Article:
Directed by the great John Llewellyn Moxey (HORROR HOTEL ’60) and co-written by Lewis John Carlino (A REFLECTION OF FEAR ’72) and Sandor Stern (THE AMITYVILLE HORROR ’79), the 1974 made-for-TV movie WHERE HAVE ALL THE PEOPLE GONE has occupied a large space in my brain ever since I was a child. I remember my entire family being excited to watch it the night it aired because part of it was filmed at our local grocery store. Having recently moved to California, the concept of seeing a familiar place on our television was still quite mind-blowing.
And who could resist such a title and premise? WHATPG tells the tale of the Anders family who spend their free time in the woods collecting rocks and fossils. One day mother bows out early and returns home but father Steven (Peter Graves), daughter Deborah (Kathleen Quinlan), and son David (George O’Hanlon Jr.) decide to explore a cave. While inside the cave, some kind of never fully explained solar flair type incident occurs and the outcome is that just about every human (who was not safely hanging in a cave) is turned to literal dust. The surviving family members are left in an eerie unpopulated world where they search for answers, their certainly dead mom, and general supplies, (at my then local grocery store) all while battling mad dogs and a few other stray survivors. Honestly, not much of interest happens but boy is it creepy and vaguely depressing. I found the movie particularly engrossing because I knew exactly what the Anders were going through as even at my young age, I had already experienced the death and demise of every living person on Earth myself (or so I thought)…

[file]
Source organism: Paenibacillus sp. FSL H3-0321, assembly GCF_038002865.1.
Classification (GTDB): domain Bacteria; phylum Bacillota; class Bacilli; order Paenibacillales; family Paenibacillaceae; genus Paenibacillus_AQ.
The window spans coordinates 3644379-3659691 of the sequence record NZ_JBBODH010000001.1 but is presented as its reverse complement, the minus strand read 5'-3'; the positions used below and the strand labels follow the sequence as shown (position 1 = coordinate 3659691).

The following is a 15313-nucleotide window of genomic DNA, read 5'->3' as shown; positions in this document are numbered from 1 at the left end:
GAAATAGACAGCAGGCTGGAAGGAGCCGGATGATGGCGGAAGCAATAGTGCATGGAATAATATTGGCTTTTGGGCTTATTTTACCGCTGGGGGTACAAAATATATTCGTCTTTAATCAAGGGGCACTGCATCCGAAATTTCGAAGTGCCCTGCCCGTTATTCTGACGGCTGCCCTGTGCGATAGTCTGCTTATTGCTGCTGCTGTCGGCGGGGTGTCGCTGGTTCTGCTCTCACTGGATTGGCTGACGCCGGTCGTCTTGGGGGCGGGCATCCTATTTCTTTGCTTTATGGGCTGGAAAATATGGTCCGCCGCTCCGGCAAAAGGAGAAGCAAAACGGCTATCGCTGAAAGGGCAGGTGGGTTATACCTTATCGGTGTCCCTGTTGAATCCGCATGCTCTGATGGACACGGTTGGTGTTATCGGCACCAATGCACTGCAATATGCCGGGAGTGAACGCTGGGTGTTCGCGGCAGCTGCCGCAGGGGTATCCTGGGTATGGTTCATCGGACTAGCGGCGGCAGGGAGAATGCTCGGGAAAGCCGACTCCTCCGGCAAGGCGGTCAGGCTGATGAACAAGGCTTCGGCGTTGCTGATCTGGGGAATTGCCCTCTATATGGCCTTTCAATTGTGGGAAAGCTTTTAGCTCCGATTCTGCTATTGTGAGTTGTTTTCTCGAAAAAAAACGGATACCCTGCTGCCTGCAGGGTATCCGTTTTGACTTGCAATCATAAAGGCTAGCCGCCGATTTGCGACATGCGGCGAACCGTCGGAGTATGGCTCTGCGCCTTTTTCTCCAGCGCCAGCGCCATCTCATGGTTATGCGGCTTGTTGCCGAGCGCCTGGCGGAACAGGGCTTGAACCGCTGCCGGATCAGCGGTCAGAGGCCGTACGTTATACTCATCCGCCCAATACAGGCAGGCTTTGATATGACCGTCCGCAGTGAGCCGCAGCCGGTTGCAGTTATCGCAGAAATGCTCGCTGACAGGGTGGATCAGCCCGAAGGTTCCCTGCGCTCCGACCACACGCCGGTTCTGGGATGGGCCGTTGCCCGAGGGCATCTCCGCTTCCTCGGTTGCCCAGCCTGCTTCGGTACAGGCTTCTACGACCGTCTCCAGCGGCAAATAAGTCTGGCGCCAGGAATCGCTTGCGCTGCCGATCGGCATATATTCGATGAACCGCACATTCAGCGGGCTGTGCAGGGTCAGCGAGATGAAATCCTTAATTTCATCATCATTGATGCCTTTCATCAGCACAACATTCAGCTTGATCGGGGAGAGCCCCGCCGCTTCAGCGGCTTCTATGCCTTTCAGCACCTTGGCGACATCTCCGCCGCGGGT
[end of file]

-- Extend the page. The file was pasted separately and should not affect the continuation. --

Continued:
I’m sorry, this is a Trojan horse of a post. I’m not here to discuss the adventures of the Anders family; I’m here to talk about the time when I was 4 years old and my parents abandoned me on a beach. It’s sadly true and I seriously thought that every single person in the world had died for some reason (I guess I was a pretty morbid 4-year-old).
Ya see, my family was vacationing at a beach house and sharing the joint with a few Aunts and Uncles and their kids. At some point, I was playing in the sand with my cousins, and all of the sudden I looked up to find I was completely alone. Where once there was laughter and commotion, suddenly there was a deathly silence; everyone had vanished. I went back inside the house and nobody was there either. Seventeen loud, squawking, clamoring people (six parents, and 11 children) had suddenly evaporated into thin air. I was alone and obviously, I would remain alone for the rest of my life.
I guessed I’d have to learn to fend for myself. How would I eat? I could make toast. I knew how to make toast so I did. I’d need money. My father had pennies all over his dresser. I was sure he wouldn’t mind me grabbing some cash on account of he was dead. In some ways this was the first day that I became aware of myself thinking inside of my head, feeling myself as an individual rather than some brainless tentacle attached to my parents. It was scary and surreal and I felt like I had graduated from passenger to driver in my own body. I’m pretty sure time stopped and every dust mote began to glow like a firefly. I was a deep-sea diver in God’s aquarium and I had to be brave and simply move forward through the invisible lava.